Our guests at this week's WeeklyMeeting are Darren Moore, a musician from the world of experimental music and jazz, as well as a collaborator on "cellF", the first ever synthesizer to incorporate biological neural networks, and Guy Ben-Ary of SymbioticA, the lead researcher and developer on the cellF project. We will be asking them about cellF from the point of view of both a musician and a bioartist.
*Guy will be participating in the event remotely from Perth, Australia.
cellF is the world's first neural synthesizer, created from Guy Ben-Ary's own cells. It can truly be called a "wet-alogue" synthesizer. cellF’s “brain” is made of a biological neural network that grows in a Petri dish, and controls an array of analogue modular synthesizers that were custom made to work in synergy with the neural network in real time. It is a completely autonomous, wet analogue instrument.
In 2012, Guy Ben-Ary had cells surgically removed from his arm, cultivated his skin cells in the labs of SymbioticA at UWA, and using Induced Pluripotent Stem cell technology, he transformed his skin cells into stem cells. When these stem cells began to differentiate they were pushed down the neuronal lineage until they became neural stem cells, which were then fully differentiated over a Multi-Electrode Array (MEA) dish to become a neural network. He created what is now known as his “external brain”. Using an 8x8 grid of electrodes, cellF can record and transmit electrical signals (potential electric energy), making it an interface with the same basic capabilities as a real "brain".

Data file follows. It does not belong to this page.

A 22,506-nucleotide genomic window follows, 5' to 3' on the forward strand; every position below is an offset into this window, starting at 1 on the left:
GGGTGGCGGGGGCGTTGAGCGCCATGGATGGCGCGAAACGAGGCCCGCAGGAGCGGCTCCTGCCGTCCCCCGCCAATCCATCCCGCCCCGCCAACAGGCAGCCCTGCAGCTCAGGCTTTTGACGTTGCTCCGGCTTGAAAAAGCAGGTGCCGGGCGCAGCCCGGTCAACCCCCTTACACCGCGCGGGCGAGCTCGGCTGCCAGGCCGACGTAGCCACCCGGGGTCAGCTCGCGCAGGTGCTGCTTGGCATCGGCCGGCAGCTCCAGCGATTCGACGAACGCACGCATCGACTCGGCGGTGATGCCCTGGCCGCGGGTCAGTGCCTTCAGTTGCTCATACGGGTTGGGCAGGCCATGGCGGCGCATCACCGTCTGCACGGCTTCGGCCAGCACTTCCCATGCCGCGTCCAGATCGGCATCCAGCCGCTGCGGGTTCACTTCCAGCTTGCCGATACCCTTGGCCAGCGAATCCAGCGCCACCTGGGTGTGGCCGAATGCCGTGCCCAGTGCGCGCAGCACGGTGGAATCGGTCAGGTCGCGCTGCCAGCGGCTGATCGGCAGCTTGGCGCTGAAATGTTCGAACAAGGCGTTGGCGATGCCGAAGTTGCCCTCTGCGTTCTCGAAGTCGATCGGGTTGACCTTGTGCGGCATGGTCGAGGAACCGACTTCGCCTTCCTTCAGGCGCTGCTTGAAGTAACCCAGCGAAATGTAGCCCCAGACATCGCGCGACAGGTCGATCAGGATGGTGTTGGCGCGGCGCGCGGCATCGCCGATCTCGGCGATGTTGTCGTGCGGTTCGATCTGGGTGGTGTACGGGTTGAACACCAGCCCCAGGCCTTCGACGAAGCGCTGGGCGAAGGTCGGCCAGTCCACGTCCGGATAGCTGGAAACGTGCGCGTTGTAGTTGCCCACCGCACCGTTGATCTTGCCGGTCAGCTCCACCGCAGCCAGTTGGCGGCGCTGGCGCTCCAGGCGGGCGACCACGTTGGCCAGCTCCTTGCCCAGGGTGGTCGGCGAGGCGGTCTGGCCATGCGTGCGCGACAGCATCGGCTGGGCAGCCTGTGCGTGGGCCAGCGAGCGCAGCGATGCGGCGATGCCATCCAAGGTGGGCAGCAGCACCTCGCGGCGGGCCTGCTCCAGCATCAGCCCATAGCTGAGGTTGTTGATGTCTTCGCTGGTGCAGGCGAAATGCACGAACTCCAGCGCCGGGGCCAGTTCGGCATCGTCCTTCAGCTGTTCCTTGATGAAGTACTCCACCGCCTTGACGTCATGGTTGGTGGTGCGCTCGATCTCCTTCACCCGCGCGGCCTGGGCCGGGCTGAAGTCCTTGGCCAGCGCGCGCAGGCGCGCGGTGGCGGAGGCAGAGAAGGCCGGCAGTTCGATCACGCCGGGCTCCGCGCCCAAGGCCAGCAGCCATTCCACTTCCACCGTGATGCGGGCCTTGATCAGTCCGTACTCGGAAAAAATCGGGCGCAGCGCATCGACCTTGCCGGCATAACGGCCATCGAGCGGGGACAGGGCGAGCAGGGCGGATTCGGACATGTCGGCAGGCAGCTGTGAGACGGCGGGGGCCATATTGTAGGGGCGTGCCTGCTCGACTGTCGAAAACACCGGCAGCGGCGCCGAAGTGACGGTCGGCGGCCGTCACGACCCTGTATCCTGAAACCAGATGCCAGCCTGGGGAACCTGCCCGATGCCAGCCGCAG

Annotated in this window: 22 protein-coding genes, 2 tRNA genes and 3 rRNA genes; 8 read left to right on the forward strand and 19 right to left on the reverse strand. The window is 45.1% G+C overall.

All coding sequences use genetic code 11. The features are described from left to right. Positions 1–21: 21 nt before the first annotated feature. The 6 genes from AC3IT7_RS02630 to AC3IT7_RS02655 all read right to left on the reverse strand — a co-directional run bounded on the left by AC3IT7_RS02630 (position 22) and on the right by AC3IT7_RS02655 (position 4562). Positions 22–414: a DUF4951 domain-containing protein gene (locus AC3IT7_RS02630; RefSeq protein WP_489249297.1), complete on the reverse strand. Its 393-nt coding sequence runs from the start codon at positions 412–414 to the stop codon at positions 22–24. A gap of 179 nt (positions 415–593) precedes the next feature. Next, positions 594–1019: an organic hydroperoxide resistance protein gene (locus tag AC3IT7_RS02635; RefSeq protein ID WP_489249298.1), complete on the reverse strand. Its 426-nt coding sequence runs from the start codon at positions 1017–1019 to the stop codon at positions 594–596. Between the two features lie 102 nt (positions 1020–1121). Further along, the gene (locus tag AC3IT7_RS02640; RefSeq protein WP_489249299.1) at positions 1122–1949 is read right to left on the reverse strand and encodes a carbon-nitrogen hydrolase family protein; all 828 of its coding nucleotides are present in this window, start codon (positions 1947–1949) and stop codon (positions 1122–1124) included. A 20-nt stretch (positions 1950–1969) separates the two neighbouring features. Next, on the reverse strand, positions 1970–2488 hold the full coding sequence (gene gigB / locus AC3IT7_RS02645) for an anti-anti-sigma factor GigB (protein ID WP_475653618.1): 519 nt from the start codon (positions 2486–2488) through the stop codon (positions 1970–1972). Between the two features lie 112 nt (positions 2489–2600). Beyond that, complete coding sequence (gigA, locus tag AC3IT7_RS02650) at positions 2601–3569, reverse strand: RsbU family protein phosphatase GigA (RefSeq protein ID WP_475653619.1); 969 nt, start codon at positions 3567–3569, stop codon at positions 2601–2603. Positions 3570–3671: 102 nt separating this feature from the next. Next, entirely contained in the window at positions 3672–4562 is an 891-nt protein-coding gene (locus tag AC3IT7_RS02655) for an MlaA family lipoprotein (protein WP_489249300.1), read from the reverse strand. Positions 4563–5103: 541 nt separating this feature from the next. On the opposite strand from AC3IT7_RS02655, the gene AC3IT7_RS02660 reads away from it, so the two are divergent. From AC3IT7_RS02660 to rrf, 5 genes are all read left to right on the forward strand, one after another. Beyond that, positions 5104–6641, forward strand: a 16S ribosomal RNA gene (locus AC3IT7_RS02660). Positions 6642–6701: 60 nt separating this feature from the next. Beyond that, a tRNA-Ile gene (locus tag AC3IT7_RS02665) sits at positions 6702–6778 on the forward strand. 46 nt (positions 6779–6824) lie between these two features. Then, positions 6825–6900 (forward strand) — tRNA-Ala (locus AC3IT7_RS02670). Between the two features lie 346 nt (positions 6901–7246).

In 2015, cellF held its first live improvised performance with Darren Moore, a Tokyo-based experimental jazz drummer. His music was fed into the neurons as electrical stimulus and the neurons responded by controlling the synthesizer, creating an improvised post-human sound piece.